|High Tide by Adele Cosgrove-Bray; oil on canvas, 2019.|
The engineer discovered that water had been coming in from the roof level and instead of flowing away down the gutter it had been pouring between the two layers of the wall, causing structural damage. Re-pointing would have merely hidden the problem in the short term.
|Life drawing, Feb. 2019.|
It was suspected that the weight of our modern PVCU double-glazed windows was too great for the walls which were built in 1897 for the Queen Victoria's Diamond Jubilee. Apparently this is a common problem with older houses.
A trial pit was dug immediately adjacent to the front wall so that the foundations could be checked for subsidence. The foundations proved to be fine, fortunately. The pit was then back-filled and the old and deteriorating concrete surface next to the wall was discarded - which meant saying goodbye to the vile 1960's looped iron fence, (which we were planning to have changed anyway at some point). New concrete was then put down.
When the plaster beneath the bedroom window was removed, we could see for ourselves that the mortar had been washed away. Bricks were cracked, crumbling and saturated. This was repaired then strengthened with steel mesh and ties, then a thick waterproof layer added before being re-plastered. Similar repairs were also carried out beneath the ground floor bay window, though this wall was in better condition and did not require the waterproof layer.
Once the plaster was off the bedroom wall, it was obvious that the column of bricks to one side of the bay window had been repaired at some previous time. But someone had used cinder-blocks to rebuild it, and while these are fine for interior walls they are porous and therefore the wrong materials to use in any external wall. These were saturated and crumbling. So all those had to come out and be replaced with the proper kind of bricks.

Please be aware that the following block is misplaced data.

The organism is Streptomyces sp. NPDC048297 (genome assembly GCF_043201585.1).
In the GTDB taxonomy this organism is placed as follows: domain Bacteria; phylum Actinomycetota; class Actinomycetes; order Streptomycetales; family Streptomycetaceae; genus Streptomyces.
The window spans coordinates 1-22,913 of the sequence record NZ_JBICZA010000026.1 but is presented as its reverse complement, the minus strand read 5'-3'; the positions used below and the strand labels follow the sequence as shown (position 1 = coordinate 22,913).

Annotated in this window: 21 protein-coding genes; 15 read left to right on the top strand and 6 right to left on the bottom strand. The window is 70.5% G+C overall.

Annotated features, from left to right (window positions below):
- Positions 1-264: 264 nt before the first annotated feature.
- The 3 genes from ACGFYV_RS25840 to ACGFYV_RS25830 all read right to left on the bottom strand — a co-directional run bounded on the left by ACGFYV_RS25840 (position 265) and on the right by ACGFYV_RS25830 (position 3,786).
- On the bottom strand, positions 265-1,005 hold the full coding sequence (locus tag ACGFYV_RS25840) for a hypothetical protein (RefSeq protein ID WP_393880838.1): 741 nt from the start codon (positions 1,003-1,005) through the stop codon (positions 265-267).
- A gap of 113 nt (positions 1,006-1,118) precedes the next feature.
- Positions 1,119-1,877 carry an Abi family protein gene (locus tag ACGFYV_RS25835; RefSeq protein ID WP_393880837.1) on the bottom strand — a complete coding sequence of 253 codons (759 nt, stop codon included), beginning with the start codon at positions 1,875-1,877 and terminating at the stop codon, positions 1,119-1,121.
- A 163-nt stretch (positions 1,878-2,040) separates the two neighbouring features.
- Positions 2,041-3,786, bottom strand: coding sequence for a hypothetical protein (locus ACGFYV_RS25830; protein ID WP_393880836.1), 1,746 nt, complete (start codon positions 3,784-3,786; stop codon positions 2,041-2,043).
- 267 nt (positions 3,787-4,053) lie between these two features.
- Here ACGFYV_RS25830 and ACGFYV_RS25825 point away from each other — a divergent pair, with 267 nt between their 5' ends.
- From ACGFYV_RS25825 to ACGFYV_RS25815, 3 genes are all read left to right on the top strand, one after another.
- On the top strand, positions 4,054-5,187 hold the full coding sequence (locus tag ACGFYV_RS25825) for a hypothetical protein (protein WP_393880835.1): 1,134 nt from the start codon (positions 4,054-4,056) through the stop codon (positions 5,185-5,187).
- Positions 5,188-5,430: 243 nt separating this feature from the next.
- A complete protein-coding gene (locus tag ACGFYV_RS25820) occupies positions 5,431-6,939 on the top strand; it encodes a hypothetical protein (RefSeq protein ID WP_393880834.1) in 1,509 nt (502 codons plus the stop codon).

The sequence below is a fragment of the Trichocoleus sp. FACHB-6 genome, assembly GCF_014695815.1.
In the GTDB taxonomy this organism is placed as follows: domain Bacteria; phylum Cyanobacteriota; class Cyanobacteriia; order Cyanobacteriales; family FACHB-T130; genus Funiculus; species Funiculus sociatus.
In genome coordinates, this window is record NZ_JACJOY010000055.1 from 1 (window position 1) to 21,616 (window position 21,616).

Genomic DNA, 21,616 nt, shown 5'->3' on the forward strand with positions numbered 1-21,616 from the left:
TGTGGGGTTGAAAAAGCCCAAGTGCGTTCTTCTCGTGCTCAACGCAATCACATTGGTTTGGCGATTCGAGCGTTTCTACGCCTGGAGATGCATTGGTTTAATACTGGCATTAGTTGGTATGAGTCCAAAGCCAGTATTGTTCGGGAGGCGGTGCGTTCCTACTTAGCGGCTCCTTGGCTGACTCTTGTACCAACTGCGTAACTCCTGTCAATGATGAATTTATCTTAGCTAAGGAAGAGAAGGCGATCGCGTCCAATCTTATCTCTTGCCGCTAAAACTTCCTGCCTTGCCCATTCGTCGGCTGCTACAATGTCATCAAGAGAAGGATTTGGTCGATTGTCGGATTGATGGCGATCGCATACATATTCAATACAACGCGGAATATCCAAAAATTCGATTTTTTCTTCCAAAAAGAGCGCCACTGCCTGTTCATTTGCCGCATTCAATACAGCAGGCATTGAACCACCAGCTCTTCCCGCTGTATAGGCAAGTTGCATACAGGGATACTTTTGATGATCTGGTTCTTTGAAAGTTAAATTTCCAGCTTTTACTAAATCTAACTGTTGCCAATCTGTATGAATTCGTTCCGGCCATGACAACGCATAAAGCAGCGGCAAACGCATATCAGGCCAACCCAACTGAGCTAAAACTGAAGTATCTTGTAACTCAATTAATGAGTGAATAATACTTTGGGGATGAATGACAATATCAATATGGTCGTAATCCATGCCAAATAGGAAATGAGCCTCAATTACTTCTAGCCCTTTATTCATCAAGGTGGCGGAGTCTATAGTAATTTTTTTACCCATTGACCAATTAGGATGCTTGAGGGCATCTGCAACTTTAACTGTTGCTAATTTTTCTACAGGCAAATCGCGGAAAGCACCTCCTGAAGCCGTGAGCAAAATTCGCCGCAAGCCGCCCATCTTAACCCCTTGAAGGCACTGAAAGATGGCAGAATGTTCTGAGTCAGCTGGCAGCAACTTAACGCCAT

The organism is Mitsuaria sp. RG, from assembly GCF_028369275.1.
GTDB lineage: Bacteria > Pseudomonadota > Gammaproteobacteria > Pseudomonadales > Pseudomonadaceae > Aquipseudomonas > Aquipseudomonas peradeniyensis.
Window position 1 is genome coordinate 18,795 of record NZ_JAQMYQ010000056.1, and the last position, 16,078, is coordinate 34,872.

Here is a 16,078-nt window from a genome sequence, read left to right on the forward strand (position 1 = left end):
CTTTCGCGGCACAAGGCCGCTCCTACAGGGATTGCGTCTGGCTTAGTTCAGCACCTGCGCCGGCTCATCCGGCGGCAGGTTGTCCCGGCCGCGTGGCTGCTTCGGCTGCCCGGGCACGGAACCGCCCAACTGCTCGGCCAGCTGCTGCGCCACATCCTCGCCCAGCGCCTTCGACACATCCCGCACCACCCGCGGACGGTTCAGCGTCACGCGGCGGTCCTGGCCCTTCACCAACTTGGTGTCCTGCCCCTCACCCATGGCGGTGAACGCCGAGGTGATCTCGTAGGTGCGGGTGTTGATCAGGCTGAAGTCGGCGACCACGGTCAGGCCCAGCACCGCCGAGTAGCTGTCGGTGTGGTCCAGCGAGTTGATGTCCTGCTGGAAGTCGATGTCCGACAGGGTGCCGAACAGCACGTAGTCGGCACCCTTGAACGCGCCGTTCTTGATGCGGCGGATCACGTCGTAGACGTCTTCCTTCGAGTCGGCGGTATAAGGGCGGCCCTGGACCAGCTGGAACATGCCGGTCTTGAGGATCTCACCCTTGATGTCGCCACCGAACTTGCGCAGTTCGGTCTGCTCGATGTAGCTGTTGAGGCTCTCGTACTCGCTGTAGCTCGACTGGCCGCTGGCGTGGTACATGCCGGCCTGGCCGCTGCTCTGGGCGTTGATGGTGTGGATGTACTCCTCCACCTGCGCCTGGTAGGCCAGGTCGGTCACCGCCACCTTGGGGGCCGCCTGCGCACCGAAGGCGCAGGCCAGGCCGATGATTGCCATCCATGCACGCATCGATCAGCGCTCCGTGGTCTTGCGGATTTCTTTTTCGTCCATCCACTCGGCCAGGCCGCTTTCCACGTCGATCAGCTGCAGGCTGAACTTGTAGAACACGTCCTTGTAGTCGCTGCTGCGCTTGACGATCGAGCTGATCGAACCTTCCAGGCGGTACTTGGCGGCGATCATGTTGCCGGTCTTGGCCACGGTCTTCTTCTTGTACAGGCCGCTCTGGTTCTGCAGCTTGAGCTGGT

|Life drawing; Feb. 2019.|
The bedroom floor had a definite slope right next to the window. When the floor boards were lifted up to investigate, it was found that a joist had dropped out of alignment due to the condition of the wall, and that this joist was rotting at both ends. Someone had "repaired" it by nailing new floorboards to this rotting, misaligned joist. So this joist had to be replaced, which meant part of the living room ceiling had to be removed in order to get it out and a new one put in at the right position. The ceiling then had to be repaired.
Anyway, the building work is now complete, the humongous forest of scaffolding has been taken away, and the dust has settled - literally, actually; we no sooner cleaned up one grey layer of dust than another had settled over every surface of the entire house. That can't be helped, considering the amount of work that's been done here.
The builders did their best, putting down dust sheets and draping a dust-catching curtain across the living room. For us, it was a bit like camping out in our own house. The people themselves were polite and pleasant around the place - no blaring radios, no men bellowing to each other rather than simply talk. They even came back after the job had been completed in order to put our curtains back up for us, after we'd had to order new track brackets. The old ones had gone brittle and so couldn't be re-used.
I'll be using this company, again. There're a few jobs already lined up. Not this year, though!
|Life drawing; Jan 2019.|
Entries are already being accepted for this year's Open Studios Tour. I know I'd hoped to be in a position to take part this time around; it sounds like fun, and I might even have sold a few paintings! But looking around my little studio objectively, there simply isn't enough work to warrant it yet. Next year? Maybe.
Meanwhile, I aim to continue building up a body of work and developing/exploring my art. I shy of inviting people in only to offer them an exhibition which isn't ready. How does any artist judge if their own work is truly ready? When a piece is flawed it's obvious. But deciding when a piece good, or as good as it can be currently made, is much more tricky - and so subjective, also. Suggestions are invited.